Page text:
The line against Apple is that its pace of innovation is off, but Ive and Federighi dismiss that. The two are keen to point out not just new features, but also the deep layers of integration that went into each one. Of the 5S’s fingerprint scanner, Ive says, “there are so many problems that had to be solved to enable one big idea.” Without mentioning competitors (Samsung), it’s clear the two executives think some of what passes for innovation is illusory at best. “We didn’t start opportunistically with 10 bits of technology that we could try to find a use for to add to our features list,” Ive says.
Federighi jumps in: “New? New is easy. Right is hard.”
Two mobile trends have been working against Apple: the continuing rise of Android and the fall of prices. On the Android front, Google’s free and open operating system continues to dominate the mobile landscape: According to market researcher IDC, Android runs on nearly 80 percent of the world’s smartphones and nearly two-thirds of its tablets. Since the beginning of last year, says IDC, the average unsubsidized price for a smartphone fell from $450 to $375. (Unsubsidized means the phone’s full price, without any discount that comes with a multiyear contract. That’s how most people outside the U.S. buy mobile phones.) The iPhone 5S sells for $650 and up, unsubsidized. “We’re at a place now where Apple’s not a laggard, but others have been capitalizing on the low end of the smartphone market,” says Charles Golvin, an analyst at Forrester Research.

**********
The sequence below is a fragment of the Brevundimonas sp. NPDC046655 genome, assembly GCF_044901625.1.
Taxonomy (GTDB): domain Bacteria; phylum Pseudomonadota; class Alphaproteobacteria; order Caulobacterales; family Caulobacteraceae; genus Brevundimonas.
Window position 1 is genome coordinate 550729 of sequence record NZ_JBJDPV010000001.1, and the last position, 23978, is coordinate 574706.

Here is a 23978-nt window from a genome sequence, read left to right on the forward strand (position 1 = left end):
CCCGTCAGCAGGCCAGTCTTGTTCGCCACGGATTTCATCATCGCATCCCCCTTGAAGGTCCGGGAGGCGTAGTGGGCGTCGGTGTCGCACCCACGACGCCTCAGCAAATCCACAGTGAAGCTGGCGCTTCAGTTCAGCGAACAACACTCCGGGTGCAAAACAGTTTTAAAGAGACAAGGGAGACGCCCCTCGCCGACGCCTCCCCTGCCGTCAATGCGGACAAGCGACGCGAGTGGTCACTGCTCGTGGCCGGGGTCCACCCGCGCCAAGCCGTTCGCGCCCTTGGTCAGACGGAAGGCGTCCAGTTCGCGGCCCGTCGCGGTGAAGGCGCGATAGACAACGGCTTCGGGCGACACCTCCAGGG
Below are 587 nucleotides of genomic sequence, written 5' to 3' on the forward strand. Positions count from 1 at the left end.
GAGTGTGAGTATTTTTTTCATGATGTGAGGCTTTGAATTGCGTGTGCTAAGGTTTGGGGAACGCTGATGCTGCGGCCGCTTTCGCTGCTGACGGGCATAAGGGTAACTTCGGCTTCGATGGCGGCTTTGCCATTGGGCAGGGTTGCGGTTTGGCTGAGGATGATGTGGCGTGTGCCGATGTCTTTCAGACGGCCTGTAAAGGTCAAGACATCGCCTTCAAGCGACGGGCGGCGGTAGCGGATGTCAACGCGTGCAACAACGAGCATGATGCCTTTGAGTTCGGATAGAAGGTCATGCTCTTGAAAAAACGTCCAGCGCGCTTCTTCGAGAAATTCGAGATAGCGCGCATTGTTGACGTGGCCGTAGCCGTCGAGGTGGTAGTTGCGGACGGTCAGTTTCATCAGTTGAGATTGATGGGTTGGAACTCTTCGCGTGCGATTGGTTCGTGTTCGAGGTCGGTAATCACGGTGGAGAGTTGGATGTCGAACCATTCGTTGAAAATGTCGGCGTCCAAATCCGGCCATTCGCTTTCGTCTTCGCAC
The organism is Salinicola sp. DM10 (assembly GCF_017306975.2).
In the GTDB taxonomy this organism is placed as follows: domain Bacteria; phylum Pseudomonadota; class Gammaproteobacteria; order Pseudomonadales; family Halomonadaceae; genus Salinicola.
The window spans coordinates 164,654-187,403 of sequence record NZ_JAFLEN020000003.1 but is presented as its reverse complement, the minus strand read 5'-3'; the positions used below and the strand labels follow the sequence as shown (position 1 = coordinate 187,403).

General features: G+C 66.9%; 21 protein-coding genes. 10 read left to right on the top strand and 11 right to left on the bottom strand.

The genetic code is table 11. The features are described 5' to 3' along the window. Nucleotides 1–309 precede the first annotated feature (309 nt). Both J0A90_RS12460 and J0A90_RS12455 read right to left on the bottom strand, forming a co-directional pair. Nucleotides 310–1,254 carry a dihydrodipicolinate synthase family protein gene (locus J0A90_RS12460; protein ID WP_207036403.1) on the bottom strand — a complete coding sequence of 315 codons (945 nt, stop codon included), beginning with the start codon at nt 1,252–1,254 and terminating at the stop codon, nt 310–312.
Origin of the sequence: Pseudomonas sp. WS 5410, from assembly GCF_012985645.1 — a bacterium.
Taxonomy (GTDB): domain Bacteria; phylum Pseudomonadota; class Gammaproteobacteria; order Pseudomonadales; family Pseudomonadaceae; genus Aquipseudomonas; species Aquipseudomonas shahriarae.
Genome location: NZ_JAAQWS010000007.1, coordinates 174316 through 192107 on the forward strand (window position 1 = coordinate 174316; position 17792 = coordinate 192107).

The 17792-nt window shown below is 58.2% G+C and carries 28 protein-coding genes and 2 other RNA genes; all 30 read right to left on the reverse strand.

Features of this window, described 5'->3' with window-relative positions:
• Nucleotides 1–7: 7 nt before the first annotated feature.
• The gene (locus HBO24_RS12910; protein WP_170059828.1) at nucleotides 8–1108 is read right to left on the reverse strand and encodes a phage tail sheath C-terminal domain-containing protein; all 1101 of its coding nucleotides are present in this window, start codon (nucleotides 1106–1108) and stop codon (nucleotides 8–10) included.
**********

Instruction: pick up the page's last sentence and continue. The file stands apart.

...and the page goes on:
Anticipation surrounding the iPhone 5C was focused primarily on its price. No one expected Apple to come out with a bargain-basement model to really take it to low-cost Chinese makes, but perhaps a smartphone that retailed for $300—something just inexpensive enough to make it attractive to, say, brand-conscious strivers in Shanghai. “There are still a lot of people in developing markets who don’t have an iPhone, but would buy one if the price were lower,” says Golvin. “There’s a lot of pent-up demand.”